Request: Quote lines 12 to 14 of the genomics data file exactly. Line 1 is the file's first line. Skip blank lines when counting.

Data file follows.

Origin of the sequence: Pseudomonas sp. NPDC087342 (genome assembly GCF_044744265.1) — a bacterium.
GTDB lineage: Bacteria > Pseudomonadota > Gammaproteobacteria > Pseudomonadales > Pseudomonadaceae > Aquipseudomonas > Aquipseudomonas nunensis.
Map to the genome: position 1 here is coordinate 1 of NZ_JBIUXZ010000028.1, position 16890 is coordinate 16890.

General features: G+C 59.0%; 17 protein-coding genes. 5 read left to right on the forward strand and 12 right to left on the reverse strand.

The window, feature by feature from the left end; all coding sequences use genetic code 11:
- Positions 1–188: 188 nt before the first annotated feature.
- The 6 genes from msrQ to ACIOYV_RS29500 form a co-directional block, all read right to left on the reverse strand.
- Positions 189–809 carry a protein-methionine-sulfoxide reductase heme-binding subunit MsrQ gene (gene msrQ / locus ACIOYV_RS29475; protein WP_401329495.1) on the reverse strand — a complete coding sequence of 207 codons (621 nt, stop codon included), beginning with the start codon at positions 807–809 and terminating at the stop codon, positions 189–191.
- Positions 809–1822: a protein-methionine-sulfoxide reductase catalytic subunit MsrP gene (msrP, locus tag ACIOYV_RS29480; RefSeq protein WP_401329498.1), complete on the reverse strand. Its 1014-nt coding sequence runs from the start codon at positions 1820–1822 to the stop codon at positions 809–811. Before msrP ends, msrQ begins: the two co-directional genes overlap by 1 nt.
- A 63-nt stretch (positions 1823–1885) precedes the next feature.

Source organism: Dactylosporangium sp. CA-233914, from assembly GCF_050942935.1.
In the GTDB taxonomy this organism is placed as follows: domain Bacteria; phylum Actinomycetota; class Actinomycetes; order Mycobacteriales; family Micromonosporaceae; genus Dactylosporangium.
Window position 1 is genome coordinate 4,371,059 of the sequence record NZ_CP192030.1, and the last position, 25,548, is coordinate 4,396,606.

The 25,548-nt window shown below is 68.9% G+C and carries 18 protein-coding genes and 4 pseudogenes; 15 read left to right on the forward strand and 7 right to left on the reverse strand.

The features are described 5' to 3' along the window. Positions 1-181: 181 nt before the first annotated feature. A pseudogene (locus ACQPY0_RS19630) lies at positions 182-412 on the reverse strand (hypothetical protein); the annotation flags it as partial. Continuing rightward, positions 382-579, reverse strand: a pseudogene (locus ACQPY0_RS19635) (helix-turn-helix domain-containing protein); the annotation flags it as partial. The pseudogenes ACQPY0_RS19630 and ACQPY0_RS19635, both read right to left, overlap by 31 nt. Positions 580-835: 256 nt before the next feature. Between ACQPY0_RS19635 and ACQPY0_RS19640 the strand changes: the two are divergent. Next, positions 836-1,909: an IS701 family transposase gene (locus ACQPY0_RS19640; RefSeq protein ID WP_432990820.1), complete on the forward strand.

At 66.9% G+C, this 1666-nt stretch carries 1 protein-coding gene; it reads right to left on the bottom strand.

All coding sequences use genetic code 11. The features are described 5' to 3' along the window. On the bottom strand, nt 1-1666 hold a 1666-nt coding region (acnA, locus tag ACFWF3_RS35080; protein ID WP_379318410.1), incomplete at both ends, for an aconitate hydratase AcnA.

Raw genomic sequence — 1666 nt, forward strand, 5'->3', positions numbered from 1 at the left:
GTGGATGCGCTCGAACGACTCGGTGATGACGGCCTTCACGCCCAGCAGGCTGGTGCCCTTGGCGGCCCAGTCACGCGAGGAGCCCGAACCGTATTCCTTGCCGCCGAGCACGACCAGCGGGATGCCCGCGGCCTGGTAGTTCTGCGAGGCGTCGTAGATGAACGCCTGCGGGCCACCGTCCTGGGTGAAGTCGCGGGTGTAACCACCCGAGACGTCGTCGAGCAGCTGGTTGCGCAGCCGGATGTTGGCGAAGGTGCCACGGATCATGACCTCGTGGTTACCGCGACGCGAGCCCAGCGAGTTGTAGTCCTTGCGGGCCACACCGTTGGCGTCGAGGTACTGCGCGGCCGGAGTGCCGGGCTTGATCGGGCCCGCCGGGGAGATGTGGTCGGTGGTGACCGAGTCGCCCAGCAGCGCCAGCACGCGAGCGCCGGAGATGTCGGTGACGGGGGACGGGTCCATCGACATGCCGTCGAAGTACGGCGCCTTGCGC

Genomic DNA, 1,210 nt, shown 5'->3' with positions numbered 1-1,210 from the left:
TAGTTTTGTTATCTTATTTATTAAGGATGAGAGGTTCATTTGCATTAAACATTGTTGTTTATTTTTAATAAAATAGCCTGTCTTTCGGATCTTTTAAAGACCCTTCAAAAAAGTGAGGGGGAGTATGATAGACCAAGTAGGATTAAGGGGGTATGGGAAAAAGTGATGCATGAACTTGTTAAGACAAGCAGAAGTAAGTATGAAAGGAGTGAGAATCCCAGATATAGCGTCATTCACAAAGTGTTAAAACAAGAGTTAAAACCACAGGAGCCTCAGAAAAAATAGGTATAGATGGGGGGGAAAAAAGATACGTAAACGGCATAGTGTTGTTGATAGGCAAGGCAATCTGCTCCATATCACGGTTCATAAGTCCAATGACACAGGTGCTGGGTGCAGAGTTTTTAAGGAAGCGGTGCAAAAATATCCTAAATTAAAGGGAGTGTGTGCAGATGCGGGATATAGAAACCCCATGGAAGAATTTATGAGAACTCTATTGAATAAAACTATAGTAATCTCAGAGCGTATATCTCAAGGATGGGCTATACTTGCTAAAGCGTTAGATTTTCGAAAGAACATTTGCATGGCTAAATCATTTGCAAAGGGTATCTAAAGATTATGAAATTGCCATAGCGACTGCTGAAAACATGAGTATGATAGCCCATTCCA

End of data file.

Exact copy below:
In the GTDB taxonomy this organism is placed as follows: domain Bacteria; phylum Actinomycetota; class Actinomycetes; order Mycobacteriales; family Micromonosporaceae; genus Dactylosporangium.
Window position 1 is genome coordinate 4,371,059 of the sequence record NZ_CP192030.1, and the last position, 25,548, is coordinate 4,396,606.

The 25,548-nt window shown below is 68.9% G+C and carries 18 protein-coding genes and 4 pseudogenes; 15 read left to right on the forward strand and 7 right to left on the reverse strand.